By editor - 02 May, 2014
“Intervention by the West did not solve the problems … it produced more chaos and conflict.”
The head of the Chaldean Catholic Church in Iraq has squarely blamed the policies of the West for the plight of Iraqi’s disappearing Christians.
The exodus of Christians from Iraq is “frightening” the Chaldean Catholic Patriarch of Baghdad, Patriarch Louis Raphaël I Sako, warned and added “We are a ruined church”.
The Patriarch pointed out that a few decades ago there was an estimated 600,000 Christians in the city of Baghdad alone.
Now the entire Christian population of Iraq has dipped under 400,000, with widespread emigration still continuing.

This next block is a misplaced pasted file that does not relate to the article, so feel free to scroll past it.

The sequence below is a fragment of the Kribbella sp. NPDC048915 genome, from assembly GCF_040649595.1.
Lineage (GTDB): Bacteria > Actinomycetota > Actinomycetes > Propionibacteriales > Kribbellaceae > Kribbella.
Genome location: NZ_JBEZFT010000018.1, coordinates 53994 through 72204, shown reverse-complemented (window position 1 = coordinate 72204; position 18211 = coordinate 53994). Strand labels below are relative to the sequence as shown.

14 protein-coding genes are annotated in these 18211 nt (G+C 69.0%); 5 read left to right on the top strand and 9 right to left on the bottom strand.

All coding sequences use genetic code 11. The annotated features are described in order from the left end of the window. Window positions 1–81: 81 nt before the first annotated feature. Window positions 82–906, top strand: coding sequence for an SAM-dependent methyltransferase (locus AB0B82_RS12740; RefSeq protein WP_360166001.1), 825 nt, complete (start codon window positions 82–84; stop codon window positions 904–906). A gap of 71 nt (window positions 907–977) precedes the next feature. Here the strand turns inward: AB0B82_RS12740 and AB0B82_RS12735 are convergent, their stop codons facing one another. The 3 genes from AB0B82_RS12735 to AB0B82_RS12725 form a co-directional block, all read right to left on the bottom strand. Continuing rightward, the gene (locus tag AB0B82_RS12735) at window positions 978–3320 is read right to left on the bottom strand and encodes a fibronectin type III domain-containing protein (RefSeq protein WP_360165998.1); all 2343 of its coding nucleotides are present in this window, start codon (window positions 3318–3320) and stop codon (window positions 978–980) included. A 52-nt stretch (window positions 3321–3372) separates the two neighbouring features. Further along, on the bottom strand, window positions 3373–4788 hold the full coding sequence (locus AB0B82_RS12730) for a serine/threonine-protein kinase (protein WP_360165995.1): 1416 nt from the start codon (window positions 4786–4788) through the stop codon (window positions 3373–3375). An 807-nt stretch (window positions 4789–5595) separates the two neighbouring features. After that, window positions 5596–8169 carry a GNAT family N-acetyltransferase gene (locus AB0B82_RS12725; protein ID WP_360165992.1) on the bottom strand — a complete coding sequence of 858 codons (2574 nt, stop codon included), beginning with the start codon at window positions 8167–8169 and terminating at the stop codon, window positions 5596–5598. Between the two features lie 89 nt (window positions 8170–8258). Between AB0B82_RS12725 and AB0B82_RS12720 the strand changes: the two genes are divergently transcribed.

“Intervention by the West in the region did not solve the problems … but on the contrary, produced more chaos and conflict,” he said, criticising the US-led invasion of the country in 2003.
“1,400 years of Islam could not uproot us from our land and our churches, while the policies of the West [have] scattered us and distributed us all around the world,” Patriarch Louis Raphaël I Sako said.
Comparing the situation of the Church under Saddam Hussein’s regime and today, he said that “in the Church of the Ascension, Al-Mashtal, there were about 5,000 families and over 240 students preparing for their First Holy Communion before the regime’s fall.”
On “25 April 2014, I celebrated in this church the Holy Mass for First Holy Communion of 13 students only.”
“[Iraqi] government authorities bear part of the responsibility of this migration for failing to restore security and stability,” the patriarch said.
He also called upon Muslim clerics to “issue a joint statement denying all forms of violence, mistrust and considering others as ‘infidels’” and calling “for peace and brotherhood among the people.”